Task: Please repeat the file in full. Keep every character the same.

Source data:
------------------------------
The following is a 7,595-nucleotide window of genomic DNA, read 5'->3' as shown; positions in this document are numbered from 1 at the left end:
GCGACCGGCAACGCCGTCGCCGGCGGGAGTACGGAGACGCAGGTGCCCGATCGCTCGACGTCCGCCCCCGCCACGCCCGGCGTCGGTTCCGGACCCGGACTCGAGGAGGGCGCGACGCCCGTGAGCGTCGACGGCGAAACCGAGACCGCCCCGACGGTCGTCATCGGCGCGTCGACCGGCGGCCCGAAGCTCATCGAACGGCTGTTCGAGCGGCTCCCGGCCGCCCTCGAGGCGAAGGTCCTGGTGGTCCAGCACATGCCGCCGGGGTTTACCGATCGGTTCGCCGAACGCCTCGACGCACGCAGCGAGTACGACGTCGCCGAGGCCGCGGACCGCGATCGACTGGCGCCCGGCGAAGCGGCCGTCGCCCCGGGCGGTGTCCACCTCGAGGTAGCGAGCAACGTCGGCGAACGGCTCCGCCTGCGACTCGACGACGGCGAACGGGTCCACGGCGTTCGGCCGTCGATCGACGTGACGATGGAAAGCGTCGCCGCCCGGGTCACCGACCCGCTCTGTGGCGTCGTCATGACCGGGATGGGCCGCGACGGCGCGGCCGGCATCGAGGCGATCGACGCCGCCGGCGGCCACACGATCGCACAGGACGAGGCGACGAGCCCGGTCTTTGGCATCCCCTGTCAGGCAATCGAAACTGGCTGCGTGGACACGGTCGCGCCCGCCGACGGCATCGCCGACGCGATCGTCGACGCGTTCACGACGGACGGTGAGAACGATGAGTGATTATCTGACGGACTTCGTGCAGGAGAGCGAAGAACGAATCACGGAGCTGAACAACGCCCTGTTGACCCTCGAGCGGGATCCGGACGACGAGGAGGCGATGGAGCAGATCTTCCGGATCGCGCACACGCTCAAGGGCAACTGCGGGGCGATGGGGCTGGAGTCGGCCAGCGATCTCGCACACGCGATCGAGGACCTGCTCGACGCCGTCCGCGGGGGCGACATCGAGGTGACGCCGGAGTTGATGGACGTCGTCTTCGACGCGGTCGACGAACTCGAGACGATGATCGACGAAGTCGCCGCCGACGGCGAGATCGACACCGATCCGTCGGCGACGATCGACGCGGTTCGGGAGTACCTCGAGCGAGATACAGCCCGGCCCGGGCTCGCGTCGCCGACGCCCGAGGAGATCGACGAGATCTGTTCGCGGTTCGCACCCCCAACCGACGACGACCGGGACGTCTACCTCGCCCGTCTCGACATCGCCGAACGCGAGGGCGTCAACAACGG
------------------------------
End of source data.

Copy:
The following is a 7,595-nucleotide window of genomic DNA, read 5'->3' as shown; positions in this document are numbered from 1 at the left end:
GCGACCGGCAACGCCGTCGCCGGCGGGAGTACGGAGACGCAGGTGCCCGATCGCTCGACGTCCGCCCCCGCCACGCCCGGCGTCGGTTCCGGACCCGGACTCGAGGAGGGCGCGACGCCCGTGAGCGTCGACGGCGAAACCGAGACCGCCCCGACGGTCGTCATCGGCGCGTCGACCGGCGGCCCGAAGCTCATCGAACGGCTGTTCGAGCGGCTCCCGGCCGCCCTCGAGGCGAAGGTCCTGGTGGTCCAGCACATGCCGCCGGGGTTTACCGATCGGTTCGCCGAACGCCTCGACGCACGCAGCGAGTACGACGTCGCCGAGGCCGCGGACCGCGATCGACTGGCGCCCGGCGAAGCGGCCGTCGCCCCGGGCGGTGTCCACCTCGAGGTAGCGAGCAACGTCGGCGAACGGCTCCGCCTGCGACTCGACGACGGCGAACGGGTCCACGGCGTTCGGCCGTCGATCGACGTGACGATGGAAAGCGTCGCCGCCCGGGTCACCGACCCGCTCTGTGGCGTCGTCATGACCGGGATGGGCCGCGACGGCGCGGCCGGCATCGAGGCGATCGACGCCGCCGGCGGCCACACGATCGCACAGGACGAGGCGACGAGCCCGGTCTTTGGCATCCCCTGTCAGGCAATCGAAACTGGCTGCGTGGACACGGTCGCGCCCGCCGACGGCATCGCCGACGCGATCGTCGACGCGTTCACGACGGACGGTGAGAACGATGAGTGATTATCTGACGGACTTCGTGCAGGAGAGCGAAGAACGAATCACGGAGCTGAACAACGCCCTGTTGACCCTCGAGCGGGATCCGGACGACGAGGAGGCGATGGAGCAGATCTTCCGGATCGCGCACACGCTCAAGGGCAACTGCGGGGCGATGGGGCTGGAGTCGGCCAGCGATCTCGCACACGCGATCGAGGACCTGCTCGACGCCGTCCGCGGGGGCGACATCGAGGTGACGCCGGAGTTGATGGACGTCGTCTTCGACGCGGTCGACGAACTCGAGACGATGATCGACGAAGTCGCCGCCGACGGCGAGATCGACACCGATCCGTCGGCGACGATCGACGCGGTTCGGGAGTACCTCGAGCGAGATACAGCCCGGCCCGGGCTCGCGTCGCCGACGCCCGAGGAGATCGACGAGATCTGTTCGCGGTTCGCACCCCCAACCGACGACGACCGGGACGTCTACCTCGCCCGTCTCGACATCGCCGAACGCGAGGGCGTCAACAACGG